This course examines the so-called “cultural turn” in economic geography, often referred to as “the new economic geography”. We will begin by considering various ways of theorizing the relationship between culture and economy. After reflecting upon the historical antecedents of contemporary understandings of this relationship, we will explore selected themes in the cultural economy literature such as cultural industries, consumption, economic discourse, work cultures, governmentality and commodity chains/actor networks.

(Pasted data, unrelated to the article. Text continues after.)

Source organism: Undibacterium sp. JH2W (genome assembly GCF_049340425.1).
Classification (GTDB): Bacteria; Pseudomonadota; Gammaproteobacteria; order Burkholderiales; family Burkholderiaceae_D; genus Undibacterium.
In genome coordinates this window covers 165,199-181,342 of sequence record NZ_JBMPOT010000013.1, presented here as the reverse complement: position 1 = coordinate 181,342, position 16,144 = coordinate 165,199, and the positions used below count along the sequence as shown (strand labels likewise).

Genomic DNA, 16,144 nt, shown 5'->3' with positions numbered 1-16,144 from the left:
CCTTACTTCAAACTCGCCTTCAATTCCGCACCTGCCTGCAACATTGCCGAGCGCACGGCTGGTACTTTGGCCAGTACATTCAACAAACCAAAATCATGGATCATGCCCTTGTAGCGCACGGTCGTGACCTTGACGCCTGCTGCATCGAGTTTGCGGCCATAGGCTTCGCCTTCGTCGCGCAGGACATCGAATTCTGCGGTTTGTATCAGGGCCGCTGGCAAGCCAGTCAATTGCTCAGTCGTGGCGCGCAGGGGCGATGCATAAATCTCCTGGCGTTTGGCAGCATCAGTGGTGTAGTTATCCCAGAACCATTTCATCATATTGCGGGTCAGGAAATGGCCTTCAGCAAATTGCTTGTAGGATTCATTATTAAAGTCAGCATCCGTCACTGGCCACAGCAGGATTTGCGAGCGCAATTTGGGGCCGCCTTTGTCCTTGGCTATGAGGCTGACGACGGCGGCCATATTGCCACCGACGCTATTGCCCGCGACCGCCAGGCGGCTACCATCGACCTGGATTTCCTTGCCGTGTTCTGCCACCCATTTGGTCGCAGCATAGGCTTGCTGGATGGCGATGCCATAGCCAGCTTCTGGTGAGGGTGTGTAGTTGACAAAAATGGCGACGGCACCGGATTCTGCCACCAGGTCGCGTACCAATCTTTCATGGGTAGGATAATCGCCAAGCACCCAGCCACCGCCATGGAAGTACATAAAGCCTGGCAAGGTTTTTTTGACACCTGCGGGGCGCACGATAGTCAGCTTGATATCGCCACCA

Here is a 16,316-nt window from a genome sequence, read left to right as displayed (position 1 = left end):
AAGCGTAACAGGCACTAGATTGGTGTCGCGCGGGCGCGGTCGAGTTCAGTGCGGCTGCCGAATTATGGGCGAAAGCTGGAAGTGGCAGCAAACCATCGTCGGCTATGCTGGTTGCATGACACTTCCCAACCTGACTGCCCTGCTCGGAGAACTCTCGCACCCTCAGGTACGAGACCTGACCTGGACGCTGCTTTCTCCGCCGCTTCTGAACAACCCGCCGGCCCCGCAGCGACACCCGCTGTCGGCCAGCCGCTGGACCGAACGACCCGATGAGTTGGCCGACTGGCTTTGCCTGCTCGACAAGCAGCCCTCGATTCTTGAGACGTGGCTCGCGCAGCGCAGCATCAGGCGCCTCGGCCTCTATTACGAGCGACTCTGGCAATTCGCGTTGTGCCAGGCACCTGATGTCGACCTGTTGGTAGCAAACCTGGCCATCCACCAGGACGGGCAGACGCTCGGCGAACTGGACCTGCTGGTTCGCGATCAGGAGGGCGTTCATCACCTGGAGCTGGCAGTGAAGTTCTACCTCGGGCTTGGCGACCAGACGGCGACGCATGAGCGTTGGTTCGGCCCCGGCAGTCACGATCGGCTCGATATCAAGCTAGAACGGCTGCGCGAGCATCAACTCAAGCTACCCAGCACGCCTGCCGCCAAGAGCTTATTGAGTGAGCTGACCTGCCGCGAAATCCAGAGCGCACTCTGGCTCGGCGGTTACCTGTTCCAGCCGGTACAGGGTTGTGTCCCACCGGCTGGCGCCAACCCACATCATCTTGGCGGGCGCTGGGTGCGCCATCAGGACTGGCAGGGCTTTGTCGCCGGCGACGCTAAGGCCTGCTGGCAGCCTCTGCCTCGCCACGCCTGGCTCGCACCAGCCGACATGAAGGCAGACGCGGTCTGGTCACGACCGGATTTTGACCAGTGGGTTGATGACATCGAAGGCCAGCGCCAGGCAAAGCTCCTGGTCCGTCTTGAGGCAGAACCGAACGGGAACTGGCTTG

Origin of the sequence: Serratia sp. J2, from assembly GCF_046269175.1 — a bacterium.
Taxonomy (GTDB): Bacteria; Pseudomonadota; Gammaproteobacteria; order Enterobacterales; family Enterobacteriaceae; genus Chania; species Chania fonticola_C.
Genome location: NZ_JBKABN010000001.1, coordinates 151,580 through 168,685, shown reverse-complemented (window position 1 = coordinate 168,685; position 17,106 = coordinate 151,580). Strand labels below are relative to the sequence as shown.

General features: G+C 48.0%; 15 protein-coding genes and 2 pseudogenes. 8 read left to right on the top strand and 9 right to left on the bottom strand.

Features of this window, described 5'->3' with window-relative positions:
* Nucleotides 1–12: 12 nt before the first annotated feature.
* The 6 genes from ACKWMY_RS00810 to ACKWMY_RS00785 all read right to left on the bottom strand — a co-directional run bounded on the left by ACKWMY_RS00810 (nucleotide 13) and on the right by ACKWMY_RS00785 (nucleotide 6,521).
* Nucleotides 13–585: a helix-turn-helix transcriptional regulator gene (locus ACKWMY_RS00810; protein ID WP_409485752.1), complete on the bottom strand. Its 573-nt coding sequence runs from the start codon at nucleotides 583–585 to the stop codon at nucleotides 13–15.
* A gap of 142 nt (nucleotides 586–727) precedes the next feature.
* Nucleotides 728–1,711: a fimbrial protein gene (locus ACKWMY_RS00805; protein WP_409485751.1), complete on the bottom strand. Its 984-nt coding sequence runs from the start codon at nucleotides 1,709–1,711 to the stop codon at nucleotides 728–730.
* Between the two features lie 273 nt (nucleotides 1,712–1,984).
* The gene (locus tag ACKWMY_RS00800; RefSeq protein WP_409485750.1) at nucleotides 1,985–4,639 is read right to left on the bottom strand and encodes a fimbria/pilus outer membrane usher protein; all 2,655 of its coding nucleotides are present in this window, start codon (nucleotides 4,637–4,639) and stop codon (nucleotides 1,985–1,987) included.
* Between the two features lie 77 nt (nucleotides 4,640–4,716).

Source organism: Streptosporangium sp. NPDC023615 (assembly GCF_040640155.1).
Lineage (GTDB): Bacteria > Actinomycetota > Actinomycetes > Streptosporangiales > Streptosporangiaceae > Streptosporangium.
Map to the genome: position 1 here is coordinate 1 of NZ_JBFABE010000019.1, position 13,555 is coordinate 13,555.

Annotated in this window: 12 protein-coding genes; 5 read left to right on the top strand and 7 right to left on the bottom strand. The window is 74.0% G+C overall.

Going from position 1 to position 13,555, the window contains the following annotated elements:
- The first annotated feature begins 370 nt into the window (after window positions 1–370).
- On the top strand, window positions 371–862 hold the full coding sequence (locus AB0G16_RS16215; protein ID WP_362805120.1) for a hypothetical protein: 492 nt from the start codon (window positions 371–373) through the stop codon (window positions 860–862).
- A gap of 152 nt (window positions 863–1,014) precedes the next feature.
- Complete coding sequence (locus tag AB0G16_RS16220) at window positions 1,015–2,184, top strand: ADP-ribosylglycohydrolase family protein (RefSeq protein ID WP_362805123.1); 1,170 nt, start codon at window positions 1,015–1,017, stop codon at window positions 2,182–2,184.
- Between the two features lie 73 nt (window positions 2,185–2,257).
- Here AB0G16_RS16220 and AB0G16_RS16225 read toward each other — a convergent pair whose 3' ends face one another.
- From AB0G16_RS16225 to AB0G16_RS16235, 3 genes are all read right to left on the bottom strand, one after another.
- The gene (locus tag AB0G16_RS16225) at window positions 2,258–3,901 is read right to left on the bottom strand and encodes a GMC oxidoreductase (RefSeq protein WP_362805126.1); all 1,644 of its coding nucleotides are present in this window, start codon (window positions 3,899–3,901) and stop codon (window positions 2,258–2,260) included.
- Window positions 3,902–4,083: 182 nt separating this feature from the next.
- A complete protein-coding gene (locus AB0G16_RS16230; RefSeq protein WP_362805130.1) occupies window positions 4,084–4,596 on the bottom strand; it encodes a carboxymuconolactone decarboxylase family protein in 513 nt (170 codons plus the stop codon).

What is disability? What is ableism? What is everyday life like for disabled people (and why haven’t I used the phrase “persons with disability” here)? What does it mean to think about disability intersectionally (what is intersectional ableism)? What is the relationship between disability rights and justice? Where and how do “place” and “time” enter this conversation? How have disability and ableism been produced and sustained by geography and planning (scholarship, education and practice)? These are just some of the questions we will engage in this course. We will begin by working through the ontological and epistemological debates about disability and ableism. From there, we move closer to the everyday lives of persons with disabilities (why am I using “persons with disability” now?). We will spend time considering what it means to “decolonize” disability studies. We will make use of published academic works, and other forms of media including documentary film, podcasts, legacy print media. You will spend time in the field exploring the issue of rights, justice, accessibility standards and compliance. Guest speakers, situated within a diverse set of fields, academic, and practice-based settings, will join us to talk about their research, and their relationship to disability, ableism, and place. You will be challenged to critically consider what disability and ableism are, the ways in which regions, cities and institutions disable, and how you relate to disability and ableism in your everyday life.